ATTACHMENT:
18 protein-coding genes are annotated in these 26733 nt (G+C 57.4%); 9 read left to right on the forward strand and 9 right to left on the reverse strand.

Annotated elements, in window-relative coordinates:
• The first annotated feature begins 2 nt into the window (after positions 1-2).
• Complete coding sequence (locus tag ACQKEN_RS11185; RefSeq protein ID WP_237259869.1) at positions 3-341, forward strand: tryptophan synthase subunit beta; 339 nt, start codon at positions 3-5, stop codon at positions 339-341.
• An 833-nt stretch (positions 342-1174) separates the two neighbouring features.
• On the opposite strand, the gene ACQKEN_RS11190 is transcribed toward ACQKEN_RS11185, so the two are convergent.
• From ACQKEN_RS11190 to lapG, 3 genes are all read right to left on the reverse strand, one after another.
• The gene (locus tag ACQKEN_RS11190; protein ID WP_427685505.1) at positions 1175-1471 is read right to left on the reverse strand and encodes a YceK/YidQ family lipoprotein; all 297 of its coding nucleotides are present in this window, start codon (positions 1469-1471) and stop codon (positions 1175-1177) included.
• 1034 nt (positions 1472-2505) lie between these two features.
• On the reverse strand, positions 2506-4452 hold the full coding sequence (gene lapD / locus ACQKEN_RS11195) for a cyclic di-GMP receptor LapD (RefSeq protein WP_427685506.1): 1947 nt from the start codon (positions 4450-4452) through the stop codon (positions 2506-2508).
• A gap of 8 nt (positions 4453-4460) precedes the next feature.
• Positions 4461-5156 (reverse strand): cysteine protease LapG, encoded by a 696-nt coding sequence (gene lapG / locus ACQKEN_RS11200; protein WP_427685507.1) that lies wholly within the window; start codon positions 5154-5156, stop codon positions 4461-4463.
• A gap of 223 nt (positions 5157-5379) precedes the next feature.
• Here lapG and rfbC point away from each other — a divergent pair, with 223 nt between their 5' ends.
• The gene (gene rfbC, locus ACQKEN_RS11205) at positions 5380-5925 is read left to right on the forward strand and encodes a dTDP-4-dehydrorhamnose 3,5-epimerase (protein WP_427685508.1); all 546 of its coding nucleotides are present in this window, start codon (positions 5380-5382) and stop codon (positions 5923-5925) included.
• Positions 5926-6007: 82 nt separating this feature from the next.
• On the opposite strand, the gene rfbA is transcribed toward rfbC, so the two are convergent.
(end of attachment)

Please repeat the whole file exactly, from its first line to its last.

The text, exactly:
18 protein-coding genes are annotated in these 26733 nt (G+C 57.4%); 9 read left to right on the forward strand and 9 right to left on the reverse strand.

Annotated elements, in window-relative coordinates:
• The first annotated feature begins 2 nt into the window (after positions 1-2).
• Complete coding sequence (locus tag ACQKEN_RS11185; RefSeq protein ID WP_237259869.1) at positions 3-341, forward strand: tryptophan synthase subunit beta; 339 nt, start codon at positions 3-5, stop codon at positions 339-341.
• An 833-nt stretch (positions 342-1174) separates the two neighbouring features.
• On the opposite strand, the gene ACQKEN_RS11190 is transcribed toward ACQKEN_RS11185, so the two are convergent.
• From ACQKEN_RS11190 to lapG, 3 genes are all read right to left on the reverse strand, one after another.
• The gene (locus tag ACQKEN_RS11190; protein ID WP_427685505.1) at positions 1175-1471 is read right to left on the reverse strand and encodes a YceK/YidQ family lipoprotein; all 297 of its coding nucleotides are present in this window, start codon (positions 1469-1471) and stop codon (positions 1175-1177) included.
• 1034 nt (positions 1472-2505) lie between these two features.
• On the reverse strand, positions 2506-4452 hold the full coding sequence (gene lapD / locus ACQKEN_RS11195) for a cyclic di-GMP receptor LapD (RefSeq protein WP_427685506.1): 1947 nt from the start codon (positions 4450-4452) through the stop codon (positions 2506-2508).
• A gap of 8 nt (positions 4453-4460) precedes the next feature.
• Positions 4461-5156 (reverse strand): cysteine protease LapG, encoded by a 696-nt coding sequence (gene lapG / locus ACQKEN_RS11200; protein WP_427685507.1) that lies wholly within the window; start codon positions 5154-5156, stop codon positions 4461-4463.
• A gap of 223 nt (positions 5157-5379) precedes the next feature.
• Here lapG and rfbC point away from each other — a divergent pair, with 223 nt between their 5' ends.
• The gene (gene rfbC, locus ACQKEN_RS11205) at positions 5380-5925 is read left to right on the forward strand and encodes a dTDP-4-dehydrorhamnose 3,5-epimerase (protein WP_427685508.1); all 546 of its coding nucleotides are present in this window, start codon (positions 5380-5382) and stop codon (positions 5923-5925) included.
• Positions 5926-6007: 82 nt separating this feature from the next.
• On the opposite strand, the gene rfbA is transcribed toward rfbC, so the two are convergent.